There are two distinct ways to be politically moderate: on purpose
and by accident. Intentional moderates are trimmers, deliberately
choosing a position mid-way between the extremes of right and left.
Accidental moderates end up in the middle, on average, because they
make up their own minds about each question, and the far right and
far left are roughly equally wrong.
You can distinguish intentional from accidental moderates by the
distribution of their opinions. If the far left opinion on some
matter is 0 and the far right opinion 100, an intentional moderate's
opinion on every question will be near 50. Whereas an accidental
moderate's opinions will be scattered over a broad range, but will,
like those of the intentional moderate, average to about 50.
Intentional moderates are similar to those on the far left and the
far right in that their opinions are, in a sense, not their own.
The defining quality of an ideologue, whether on the left or the
right, is to acquire one's opinions in bulk. You don't get to pick
and choose. Your opinions about taxation can be predicted from your
opinions about same-sex marriage. And although intentional moderates
might seem to be the opposite of ideologues, their beliefs (though
in their case the word "positions" might be more accurate) are also
acquired in bulk. If the median opinion shifts to the right or left,
the intentional moderate must shift with it. Otherwise they stop
Accidental moderates, on the other hand, not only choose their own
answers, but choose their own questions. They may not care at all
about questions that the left and right both think are terribly
important. So you can only even measure the politics of an accidental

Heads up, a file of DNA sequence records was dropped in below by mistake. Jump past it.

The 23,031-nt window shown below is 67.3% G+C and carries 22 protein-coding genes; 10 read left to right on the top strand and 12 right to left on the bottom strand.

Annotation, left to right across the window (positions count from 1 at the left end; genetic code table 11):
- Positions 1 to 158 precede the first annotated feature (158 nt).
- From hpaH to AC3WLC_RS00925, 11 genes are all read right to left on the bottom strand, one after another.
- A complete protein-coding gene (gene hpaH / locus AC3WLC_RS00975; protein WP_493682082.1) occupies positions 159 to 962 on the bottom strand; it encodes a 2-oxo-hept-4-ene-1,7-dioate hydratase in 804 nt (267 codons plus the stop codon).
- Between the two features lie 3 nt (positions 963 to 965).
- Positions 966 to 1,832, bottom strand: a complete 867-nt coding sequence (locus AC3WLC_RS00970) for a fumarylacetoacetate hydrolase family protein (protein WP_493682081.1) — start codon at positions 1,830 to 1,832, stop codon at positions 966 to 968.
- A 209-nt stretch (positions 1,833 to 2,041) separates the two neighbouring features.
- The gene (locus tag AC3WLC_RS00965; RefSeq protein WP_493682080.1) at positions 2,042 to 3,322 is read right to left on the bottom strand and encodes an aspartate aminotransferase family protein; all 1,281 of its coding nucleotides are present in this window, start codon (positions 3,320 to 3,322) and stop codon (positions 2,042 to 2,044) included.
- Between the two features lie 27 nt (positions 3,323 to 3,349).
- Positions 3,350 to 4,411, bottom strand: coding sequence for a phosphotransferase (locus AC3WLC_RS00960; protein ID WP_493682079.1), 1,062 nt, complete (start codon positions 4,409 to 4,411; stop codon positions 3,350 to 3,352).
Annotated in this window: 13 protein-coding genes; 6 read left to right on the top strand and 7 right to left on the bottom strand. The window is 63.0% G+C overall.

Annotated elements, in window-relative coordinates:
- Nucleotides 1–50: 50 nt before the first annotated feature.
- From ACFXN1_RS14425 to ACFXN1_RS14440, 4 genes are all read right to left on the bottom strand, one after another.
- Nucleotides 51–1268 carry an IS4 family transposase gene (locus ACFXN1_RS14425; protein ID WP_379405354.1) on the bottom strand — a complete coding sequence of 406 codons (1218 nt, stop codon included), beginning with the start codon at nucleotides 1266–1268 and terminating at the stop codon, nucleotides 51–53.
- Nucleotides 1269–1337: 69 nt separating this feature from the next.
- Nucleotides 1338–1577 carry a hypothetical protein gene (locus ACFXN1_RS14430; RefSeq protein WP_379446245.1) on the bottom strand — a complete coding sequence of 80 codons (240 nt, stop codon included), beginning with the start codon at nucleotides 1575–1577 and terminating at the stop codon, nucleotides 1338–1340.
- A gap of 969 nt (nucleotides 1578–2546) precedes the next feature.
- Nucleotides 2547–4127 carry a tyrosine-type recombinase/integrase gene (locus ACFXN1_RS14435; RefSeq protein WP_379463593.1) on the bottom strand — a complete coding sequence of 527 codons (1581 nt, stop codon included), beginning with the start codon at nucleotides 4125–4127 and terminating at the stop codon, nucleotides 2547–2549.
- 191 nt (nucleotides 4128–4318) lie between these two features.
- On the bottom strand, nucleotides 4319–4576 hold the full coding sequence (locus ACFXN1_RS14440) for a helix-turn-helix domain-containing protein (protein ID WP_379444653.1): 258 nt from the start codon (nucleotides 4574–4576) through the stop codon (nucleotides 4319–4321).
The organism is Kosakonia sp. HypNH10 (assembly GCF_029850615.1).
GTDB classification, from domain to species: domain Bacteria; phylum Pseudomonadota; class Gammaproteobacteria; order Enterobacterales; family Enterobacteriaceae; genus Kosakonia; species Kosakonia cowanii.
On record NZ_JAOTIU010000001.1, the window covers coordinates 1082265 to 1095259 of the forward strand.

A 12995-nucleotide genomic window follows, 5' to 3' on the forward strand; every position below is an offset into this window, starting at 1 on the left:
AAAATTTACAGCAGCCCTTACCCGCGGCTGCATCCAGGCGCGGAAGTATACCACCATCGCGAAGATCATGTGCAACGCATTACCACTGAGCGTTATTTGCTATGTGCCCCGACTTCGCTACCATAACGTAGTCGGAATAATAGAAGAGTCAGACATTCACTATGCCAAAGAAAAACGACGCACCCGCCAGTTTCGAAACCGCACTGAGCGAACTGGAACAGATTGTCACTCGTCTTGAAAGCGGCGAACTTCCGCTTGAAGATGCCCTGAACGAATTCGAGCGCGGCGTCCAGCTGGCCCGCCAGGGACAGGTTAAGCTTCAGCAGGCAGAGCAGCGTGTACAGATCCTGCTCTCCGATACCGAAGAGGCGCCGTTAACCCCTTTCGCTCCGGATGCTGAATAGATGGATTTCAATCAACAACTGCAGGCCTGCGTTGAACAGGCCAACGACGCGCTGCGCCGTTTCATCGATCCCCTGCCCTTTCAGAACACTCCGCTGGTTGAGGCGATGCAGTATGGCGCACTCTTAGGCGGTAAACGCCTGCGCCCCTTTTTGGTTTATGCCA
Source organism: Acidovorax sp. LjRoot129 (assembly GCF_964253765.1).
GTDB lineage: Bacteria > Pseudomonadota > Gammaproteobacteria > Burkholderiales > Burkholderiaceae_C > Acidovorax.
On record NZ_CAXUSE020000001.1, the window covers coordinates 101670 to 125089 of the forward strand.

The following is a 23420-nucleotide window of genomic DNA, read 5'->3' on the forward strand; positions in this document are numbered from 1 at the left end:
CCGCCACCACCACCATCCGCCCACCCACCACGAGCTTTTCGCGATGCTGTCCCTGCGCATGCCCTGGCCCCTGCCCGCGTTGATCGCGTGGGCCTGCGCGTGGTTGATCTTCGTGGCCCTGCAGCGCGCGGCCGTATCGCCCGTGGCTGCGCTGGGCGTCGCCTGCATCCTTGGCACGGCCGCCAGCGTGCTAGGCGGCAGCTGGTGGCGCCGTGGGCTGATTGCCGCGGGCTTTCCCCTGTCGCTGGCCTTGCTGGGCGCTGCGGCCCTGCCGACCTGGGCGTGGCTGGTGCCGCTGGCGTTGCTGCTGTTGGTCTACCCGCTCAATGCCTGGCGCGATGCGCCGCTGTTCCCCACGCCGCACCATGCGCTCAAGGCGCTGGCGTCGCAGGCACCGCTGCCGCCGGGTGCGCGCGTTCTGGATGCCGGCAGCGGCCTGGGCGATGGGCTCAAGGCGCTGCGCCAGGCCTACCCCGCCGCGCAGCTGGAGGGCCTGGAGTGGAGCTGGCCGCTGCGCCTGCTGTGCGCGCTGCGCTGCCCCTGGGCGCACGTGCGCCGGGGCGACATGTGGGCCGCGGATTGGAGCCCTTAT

moderate from the intersection of the questions they care about and
those the left and right care about, and this can
sometimes be vanishingly small.
It is not merely a manipulative rhetorical trick to say "if you're
not with us, you're against us," but often simply false.
Moderates are sometimes derided as cowards, particularly by
the extreme left. But while it may be accurate to call intentional
moderates cowards, openly being an accidental moderate requires the
most courage of all, because you get attacked from both right and
left, and you don't have the comfort of being an orthodox member
of a large group to sustain you.
Nearly all the most impressive people I know are accidental moderates.
If I knew a lot of professional athletes, or people in the entertainment
business, that might be different. Being on the far left or far
right doesn't affect how fast you run or how well you sing. But
someone who works with ideas has to be independent-minded to do it
Or more precisely, you have to be independent-minded about the ideas
you work with. You could be mindlessly doctrinaire in your politics
and still be a good mathematician. In the 20th century, a lot of
very smart people were Marxists — just no one who was smart about
the subjects Marxism involves. But if the ideas you use in your
work intersect with the politics of your time, you have two choices:
be an accidental moderate, or be mediocre.
 It's possible in theory for one side to be entirely right and
the other to be entirely wrong. Indeed, ideologues must always
believe this is the case. But historically it rarely has been.
 For some reason the far right tend to ignore moderates rather
than despise them as backsliders. I'm not sure why. Perhaps it
means that the far right is less ideological than the far left. Or
perhaps that they are more confident, or more resigned, or simply
more disorganized. I just don't know.
 Having heretical opinions doesn't mean you have to express
them openly. It may be
easier to have them if you don't.
Thanks to Austen Allred, Trevor Blackwell, Patrick Collison, Jessica Livingston,
Amjad Masad, Ryan Petersen, and Harj Taggar for reading drafts of this.